Grant Funding Available for Projects that Lead Long Term Change
Of the trends that I’m following today, one that is undeniably ‘en vogue’ is all things local. You could say that “local” is the new black. From locally sourced foods to ‘traveling like locals,’ Americans today have reinvested and refocused their interest in their home and communities. At AARP, our interest in communities has existed since our beginning 60 years ago.
Our focus on community is well timed as our country experiences some powerful demographic shifts. In a nutshell, our country is going to be older in perpetuity. Many communities will experience dramatic increases in the share of their population that is 50 and older as people live longer, remain in their communities and younger people move from rural and ex-urban areas into metropolitan centers.
This profound demographic shift is already happening and communities need to take action. With those facts in mind, AARP works with community leaders to define those actions. We’ve learned through our work that what’s good for an 80 year old is good for an eight year old, such as:
- Safe, affordable housing and transportation options
- Good health for ourselves, our loved ones, and our environment
- Opportunities to learn, support our families and enjoy our lives
- Connections with our neighbors
- Governments that are responsive to our needs
AARP State Office staff and volunteers are working with local leaders, nonprofit partners, businesses, and residents in over 330 places that are members of the AARP Network of Age Friendly States and Communities to help achieve that vision.
The Power of Quick Actions
It often takes time to see communities change and build, however, quick actions can be a critical spark for longer-term progress. As we traveled the country and participated in events with mayors and local community leaders, we kept hearing how important it was to get the ball rolling or break a logjam on major projects.
As such, in 2017 AARP launched the AARP Community Challenge Quick Action grant program to fund projects that build momentum for change in communities to improve livability for all residents. To date, we’ve funded nearly 220 projects in every state and several U.S. territories. Grants have been given to governments and nonprofit organizations and have ranged from several hundred dollars for small, short-term activities to thousands for larger projects.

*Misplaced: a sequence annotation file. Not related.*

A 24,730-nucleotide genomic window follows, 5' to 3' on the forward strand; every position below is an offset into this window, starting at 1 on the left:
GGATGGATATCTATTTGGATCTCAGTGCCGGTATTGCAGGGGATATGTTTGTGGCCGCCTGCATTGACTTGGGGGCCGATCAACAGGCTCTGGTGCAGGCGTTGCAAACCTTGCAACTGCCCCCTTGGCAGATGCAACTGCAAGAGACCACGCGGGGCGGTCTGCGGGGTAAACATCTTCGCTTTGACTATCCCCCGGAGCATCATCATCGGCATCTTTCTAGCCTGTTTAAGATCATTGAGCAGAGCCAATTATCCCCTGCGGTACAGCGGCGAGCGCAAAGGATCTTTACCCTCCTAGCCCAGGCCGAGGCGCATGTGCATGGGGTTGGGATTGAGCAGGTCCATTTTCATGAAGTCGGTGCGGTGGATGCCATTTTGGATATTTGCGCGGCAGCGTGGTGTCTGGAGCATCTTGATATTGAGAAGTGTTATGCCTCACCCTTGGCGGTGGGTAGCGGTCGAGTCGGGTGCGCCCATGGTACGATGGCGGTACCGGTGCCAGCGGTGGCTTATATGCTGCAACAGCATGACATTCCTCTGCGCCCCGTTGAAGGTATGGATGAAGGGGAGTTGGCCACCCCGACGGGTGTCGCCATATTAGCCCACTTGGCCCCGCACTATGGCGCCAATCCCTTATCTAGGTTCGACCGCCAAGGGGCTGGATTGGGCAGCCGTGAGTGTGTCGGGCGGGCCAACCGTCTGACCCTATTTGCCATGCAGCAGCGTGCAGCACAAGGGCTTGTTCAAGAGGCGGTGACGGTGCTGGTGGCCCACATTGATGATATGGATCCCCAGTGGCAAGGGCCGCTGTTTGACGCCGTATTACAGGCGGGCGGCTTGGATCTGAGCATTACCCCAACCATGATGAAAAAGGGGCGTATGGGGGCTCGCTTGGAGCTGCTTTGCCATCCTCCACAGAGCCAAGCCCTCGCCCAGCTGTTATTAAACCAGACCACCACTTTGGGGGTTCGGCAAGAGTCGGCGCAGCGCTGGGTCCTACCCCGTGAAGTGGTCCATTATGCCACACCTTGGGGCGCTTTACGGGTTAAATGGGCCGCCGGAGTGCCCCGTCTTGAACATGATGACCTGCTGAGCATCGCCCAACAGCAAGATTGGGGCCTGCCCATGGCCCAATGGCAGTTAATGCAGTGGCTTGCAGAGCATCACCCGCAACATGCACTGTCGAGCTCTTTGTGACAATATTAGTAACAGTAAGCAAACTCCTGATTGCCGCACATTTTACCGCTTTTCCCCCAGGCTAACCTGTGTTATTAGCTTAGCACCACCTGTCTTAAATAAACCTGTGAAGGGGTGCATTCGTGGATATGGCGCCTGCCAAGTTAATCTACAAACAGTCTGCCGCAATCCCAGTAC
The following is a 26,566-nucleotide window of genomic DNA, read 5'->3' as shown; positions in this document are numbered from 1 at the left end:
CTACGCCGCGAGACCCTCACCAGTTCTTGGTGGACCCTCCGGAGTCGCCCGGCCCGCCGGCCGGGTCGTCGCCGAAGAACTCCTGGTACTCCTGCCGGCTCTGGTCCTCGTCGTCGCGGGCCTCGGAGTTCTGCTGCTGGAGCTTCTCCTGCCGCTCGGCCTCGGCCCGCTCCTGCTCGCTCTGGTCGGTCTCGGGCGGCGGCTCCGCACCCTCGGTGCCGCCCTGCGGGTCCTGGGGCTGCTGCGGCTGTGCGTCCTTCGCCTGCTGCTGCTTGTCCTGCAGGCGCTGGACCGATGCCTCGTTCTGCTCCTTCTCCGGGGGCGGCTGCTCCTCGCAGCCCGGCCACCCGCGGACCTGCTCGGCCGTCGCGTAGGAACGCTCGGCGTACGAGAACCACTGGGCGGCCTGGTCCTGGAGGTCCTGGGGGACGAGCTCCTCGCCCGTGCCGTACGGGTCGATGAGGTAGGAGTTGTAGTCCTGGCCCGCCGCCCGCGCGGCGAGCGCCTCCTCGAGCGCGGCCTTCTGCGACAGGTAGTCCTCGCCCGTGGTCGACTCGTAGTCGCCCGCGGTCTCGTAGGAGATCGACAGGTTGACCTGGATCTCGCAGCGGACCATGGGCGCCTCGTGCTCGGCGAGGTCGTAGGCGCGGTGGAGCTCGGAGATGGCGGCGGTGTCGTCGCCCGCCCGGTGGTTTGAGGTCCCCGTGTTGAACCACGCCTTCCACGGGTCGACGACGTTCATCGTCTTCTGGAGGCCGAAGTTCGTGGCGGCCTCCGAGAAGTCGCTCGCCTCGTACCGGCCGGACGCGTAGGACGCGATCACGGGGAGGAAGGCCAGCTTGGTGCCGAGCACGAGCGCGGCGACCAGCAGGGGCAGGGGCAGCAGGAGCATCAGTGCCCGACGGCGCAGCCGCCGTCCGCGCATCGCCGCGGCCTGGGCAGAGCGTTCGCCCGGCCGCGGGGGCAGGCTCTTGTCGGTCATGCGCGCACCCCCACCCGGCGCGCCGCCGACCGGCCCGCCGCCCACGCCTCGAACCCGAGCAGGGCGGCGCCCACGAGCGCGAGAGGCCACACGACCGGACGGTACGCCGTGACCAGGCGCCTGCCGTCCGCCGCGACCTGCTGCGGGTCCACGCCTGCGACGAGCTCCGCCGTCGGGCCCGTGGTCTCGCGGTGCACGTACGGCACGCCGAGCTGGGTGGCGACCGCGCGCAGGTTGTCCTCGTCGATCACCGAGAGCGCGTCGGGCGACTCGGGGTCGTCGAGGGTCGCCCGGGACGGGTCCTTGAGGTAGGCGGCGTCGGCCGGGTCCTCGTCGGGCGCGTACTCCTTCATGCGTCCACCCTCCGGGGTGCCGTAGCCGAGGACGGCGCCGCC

We’re pleased to share that applications for the third year of the program are currently being accepted at www.AARP.org/CommunityChallenge through Wednesday, April 17, 2019, 11:59 p.m. ET.
While the program has funded projects from a range of different scopes, we have also heeded the sage words of the former Hollywood Squares host, Peter Marshall, who said, “small deeds done are better than great deeds planned.”
Over the first two years of the program we have seen the grant awards clustering in a few main areas:
- Over half (52 percent) of projects were focused on creating vibrant public spaces
- One in three (33 percent) of projects were focused on enhancing transportation and mobility options
- Less than one in ten of projects were focused on making other community improvements (eight percent) and housing options (seven percent)
Results of Grants
Over the first two years of the program, we have seen some powerful results from grantees’ small deeds and larger deeds.
Beyond the immediate impact that residents in communities see and feel, we’ve seen a range of other results, largely clustered in the following areas.
Executing a temporary project to build support leads to a permanent installation, or leverages additional public investment.
Given the quick-action nature of the Community Challenge grants and the requirement that they be part of a longer term change, we’ve seen a number of cases where the grant helps accelerate a municipality’s process. Quotes from grantees demonstrate the various ways that the grant helped them achieve this:
“After we met with the municipality to tell them about the grant. They [were] delighted and agreed to take advantage of this opportunity to make other improvements needed to the area. They will work to enhance the avenue with major changes, like paving, improved lighting, bus stops and transit signboards. So we have inspired a lot of action!“ – Puerto Rico grantee